A green gotcha is closely related to a real green critique. But a green gotcha is different in purpose, tone, and use. A critique is an honest attempt to uncover or understand a neglected or unsolved problem, and a productive critique can often help in finding a solution. A gotcha is an attack designed to use green issues as a weapon against an enemy, with solutions being at best a secondary purpose.

Why bring up this unseemly subject? Why say anything negative about the green movement that I hold dear? Because it seems to me that there is presently no way to rein in the purists among greens who would take the movement down in flames in pursuit of a staunch and often misanthropic ideology.

Naming and shaming green gotchas is a good start.

If you doubt the need, consider what builds standing in the green movement. Answer these questions for yourself, and if you agree with my answers you should help find a solution. Perhaps by working with me to refine this list of green gotchas.

1. Who wins the moral high ground in a typical green argument? Often it’s the person who holds out for the purest and most extreme position. Practical progress often gets derided as "selling out," "caving in," or otherwise failing to stand strong.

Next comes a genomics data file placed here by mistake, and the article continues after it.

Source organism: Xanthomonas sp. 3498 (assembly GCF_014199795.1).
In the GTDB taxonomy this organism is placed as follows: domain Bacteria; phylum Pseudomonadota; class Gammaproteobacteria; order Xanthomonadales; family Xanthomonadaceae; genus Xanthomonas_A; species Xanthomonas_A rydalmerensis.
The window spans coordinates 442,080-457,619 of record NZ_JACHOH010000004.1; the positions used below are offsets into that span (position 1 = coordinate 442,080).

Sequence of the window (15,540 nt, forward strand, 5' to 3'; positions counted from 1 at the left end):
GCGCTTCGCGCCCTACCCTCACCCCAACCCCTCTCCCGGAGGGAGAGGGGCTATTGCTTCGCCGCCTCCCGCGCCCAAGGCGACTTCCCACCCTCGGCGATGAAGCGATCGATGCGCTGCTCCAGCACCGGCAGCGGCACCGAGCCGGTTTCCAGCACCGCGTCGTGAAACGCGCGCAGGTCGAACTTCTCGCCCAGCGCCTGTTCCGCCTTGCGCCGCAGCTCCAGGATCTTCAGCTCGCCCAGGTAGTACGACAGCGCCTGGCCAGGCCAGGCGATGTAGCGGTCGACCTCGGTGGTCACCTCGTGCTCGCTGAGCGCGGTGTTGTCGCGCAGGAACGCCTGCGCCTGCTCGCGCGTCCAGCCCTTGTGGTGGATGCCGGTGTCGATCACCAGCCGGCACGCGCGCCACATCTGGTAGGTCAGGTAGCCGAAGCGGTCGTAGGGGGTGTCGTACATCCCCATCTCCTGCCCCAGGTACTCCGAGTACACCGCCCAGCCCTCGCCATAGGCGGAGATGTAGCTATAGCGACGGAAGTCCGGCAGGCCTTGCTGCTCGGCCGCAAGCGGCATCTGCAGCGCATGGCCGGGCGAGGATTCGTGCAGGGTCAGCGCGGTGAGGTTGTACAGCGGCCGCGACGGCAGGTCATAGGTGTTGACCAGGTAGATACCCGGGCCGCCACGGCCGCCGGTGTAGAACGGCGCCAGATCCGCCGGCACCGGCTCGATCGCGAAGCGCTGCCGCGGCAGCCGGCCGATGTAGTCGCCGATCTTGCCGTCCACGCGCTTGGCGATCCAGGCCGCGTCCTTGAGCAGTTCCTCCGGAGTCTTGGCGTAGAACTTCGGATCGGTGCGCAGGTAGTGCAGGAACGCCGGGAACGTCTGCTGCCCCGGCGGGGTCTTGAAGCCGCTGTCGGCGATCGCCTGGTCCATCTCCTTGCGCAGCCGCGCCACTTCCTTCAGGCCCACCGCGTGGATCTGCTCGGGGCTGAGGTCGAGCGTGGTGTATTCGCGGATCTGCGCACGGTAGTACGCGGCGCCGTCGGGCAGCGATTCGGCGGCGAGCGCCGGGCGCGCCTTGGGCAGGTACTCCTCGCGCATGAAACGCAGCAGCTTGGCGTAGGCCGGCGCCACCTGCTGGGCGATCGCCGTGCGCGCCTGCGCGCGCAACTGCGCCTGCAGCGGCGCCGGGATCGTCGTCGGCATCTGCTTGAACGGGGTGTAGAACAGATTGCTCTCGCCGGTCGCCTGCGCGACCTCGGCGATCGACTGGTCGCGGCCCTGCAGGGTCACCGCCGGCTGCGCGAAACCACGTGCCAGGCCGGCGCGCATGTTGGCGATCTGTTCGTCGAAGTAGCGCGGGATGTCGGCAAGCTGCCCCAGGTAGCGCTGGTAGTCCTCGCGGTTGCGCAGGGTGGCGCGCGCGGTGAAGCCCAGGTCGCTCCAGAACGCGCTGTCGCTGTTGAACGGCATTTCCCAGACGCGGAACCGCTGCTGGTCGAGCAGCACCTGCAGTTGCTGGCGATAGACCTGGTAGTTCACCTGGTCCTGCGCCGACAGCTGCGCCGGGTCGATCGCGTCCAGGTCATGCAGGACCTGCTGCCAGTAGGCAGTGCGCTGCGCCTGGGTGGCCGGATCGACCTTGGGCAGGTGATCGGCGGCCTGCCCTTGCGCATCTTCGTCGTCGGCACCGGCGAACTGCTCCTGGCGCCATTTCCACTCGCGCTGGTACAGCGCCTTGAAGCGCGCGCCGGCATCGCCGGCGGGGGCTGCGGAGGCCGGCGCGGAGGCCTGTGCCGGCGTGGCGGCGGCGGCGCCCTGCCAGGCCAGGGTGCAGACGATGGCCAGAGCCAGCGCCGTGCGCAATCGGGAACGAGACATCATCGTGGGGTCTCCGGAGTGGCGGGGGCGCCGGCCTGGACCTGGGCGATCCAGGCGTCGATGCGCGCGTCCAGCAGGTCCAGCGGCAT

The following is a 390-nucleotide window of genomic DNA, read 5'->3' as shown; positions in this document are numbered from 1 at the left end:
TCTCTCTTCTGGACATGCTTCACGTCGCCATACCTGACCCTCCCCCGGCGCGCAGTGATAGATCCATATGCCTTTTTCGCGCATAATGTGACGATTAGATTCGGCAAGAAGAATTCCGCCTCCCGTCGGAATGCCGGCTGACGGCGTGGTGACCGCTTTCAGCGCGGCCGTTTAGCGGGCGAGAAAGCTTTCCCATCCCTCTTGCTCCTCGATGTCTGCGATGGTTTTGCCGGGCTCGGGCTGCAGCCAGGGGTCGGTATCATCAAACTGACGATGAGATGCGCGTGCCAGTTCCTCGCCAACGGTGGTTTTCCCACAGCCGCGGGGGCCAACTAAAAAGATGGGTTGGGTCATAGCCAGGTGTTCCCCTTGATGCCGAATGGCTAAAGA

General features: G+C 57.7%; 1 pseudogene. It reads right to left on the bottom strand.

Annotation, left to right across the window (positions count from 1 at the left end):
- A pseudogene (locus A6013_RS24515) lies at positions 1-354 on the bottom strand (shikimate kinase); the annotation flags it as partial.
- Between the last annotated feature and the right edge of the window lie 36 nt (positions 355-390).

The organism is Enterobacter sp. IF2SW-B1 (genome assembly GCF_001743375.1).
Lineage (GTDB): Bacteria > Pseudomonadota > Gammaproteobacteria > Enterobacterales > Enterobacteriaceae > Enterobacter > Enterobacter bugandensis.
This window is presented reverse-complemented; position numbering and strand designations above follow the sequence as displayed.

It shouldn’t be this way. A statement of green dreams is good, and green progress in the right direction is also a good thing that deserves admiration.

2. What passes for green cred? Self-denial and sacrifice, like attempting to live in New York City with zero impact, despite the incredible unreality of such self-indulgent and hair shirt-type pursuits. Green credibility seems to rise alongside guilt and pain.

This is backwards. Green cred should go more to the problem solvers of the world, and novelty pursuits like sacrifice and penance should be recognized as nothing more than cute stories.

3. What green messages stand out? The green screeds that talk about how foul, evil corporations are trashing the planet because of greed.

It would be nice if life were so simple that we could rely on such cartoonish us vs. them narratives, but few green problems are caused by bad people or truly rotten systems.

So what to do about these symptoms of a movement in decay?

I think we need a countervailing force, a simple way to name and shame green gotchas so they lose their status as the moral watchdogs of the green movement.

To that end, I hereby open the discussion on green gotchas. Here’s version 1.0 of my list of Green Gotchas.

1. Absolution—critiquing green efforts in order to force specific penance. In its most pernicious form, the penance involves paying a fee.

2. Imperfection—attacking green efforts if they fall short of some imposed high standard.

3. Original Sin—some green efforts will never be accepted, like improving fuel economy in SUVs, improving sustainability of fast food, or selling sustainable products in a big box store.

4. Profit—green efforts that make money are tainted, as though every good green effort must be expensive.